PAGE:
14 March 2012

Increase DNS capacity with DNS dedicated Active Directory Integrated servers

There are various reasons that you might want to increase the availability and performance of DNS.  The logical step would be to add additional dedicated DNS servers. There is a toss up though.  To have a dedicated DNS server you would have to forgo the advantage of having Active Directory Integrated Primary Zones.  On the flip side of this if you are using full AD DS your DNS server will not be dedicated to DNS but will also serve client log in requests.  This is not necessarily a bad thing.  Having another AD server available in case of failure can be useful.

I am going to step through the ways to manipulate the domain controller election process to reduce the authentication requests as low as possible.  If a domain controller fails the DNS server is then still able to server authentication request.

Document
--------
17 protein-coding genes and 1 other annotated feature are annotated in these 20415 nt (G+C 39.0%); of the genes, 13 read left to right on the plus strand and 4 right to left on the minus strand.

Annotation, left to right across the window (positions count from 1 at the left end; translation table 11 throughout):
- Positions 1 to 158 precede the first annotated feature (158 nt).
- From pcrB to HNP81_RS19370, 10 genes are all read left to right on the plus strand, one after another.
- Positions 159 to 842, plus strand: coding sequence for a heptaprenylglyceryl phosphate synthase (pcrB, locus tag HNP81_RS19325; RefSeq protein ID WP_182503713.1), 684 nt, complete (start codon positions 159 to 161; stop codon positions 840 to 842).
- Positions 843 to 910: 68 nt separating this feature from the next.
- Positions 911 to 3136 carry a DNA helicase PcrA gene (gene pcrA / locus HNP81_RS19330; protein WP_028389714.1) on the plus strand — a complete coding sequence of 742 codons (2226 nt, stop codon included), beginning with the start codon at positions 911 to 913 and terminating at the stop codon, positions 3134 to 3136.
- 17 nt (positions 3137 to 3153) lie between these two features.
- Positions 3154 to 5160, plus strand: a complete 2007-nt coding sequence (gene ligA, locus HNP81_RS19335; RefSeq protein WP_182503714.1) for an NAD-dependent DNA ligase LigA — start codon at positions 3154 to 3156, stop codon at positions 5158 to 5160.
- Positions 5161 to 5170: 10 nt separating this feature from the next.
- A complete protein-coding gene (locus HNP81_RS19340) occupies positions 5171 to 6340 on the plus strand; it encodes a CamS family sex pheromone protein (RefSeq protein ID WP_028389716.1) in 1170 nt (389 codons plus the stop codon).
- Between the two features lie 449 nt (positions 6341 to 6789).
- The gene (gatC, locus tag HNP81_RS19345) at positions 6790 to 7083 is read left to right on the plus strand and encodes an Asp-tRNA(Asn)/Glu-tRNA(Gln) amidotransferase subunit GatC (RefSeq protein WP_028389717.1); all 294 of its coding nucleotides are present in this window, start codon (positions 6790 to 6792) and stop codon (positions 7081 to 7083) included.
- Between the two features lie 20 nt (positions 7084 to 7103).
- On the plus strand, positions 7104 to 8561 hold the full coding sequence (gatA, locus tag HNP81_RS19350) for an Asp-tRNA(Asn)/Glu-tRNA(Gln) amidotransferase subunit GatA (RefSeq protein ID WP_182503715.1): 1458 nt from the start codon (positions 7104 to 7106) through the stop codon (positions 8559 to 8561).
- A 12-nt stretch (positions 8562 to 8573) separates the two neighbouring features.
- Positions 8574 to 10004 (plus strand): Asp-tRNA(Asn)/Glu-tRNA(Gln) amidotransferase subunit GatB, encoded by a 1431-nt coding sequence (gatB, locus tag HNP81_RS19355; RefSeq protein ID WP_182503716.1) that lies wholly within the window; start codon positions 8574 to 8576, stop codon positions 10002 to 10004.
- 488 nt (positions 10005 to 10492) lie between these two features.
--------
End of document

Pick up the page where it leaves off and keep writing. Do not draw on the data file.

Why you want Active Directory Integrated DNS (AD DS)

  • DNS features multimaster dynamic record replication and better security based on AD DS
  • Zones are replicated to any new domain controllers
  • DNS and ADDS are replicated together so it simplifies replication planning and implementation
  • AD DS user per property replication and there for transmits only the relevant changes making it far more efficient

For more info check out http://technet.microsoft.com/en-us/library/cc726034.aspx


Installing AD DS with DNS
These step will cover adding an additional domain controller with DNS to an existing domain.
  • From server manager
  • Add roles
  • Select Active Directory Domain Services (DNS will be added later)
  • Finish the wizard
  • Open a command prompt
  • Run DCpromo.exe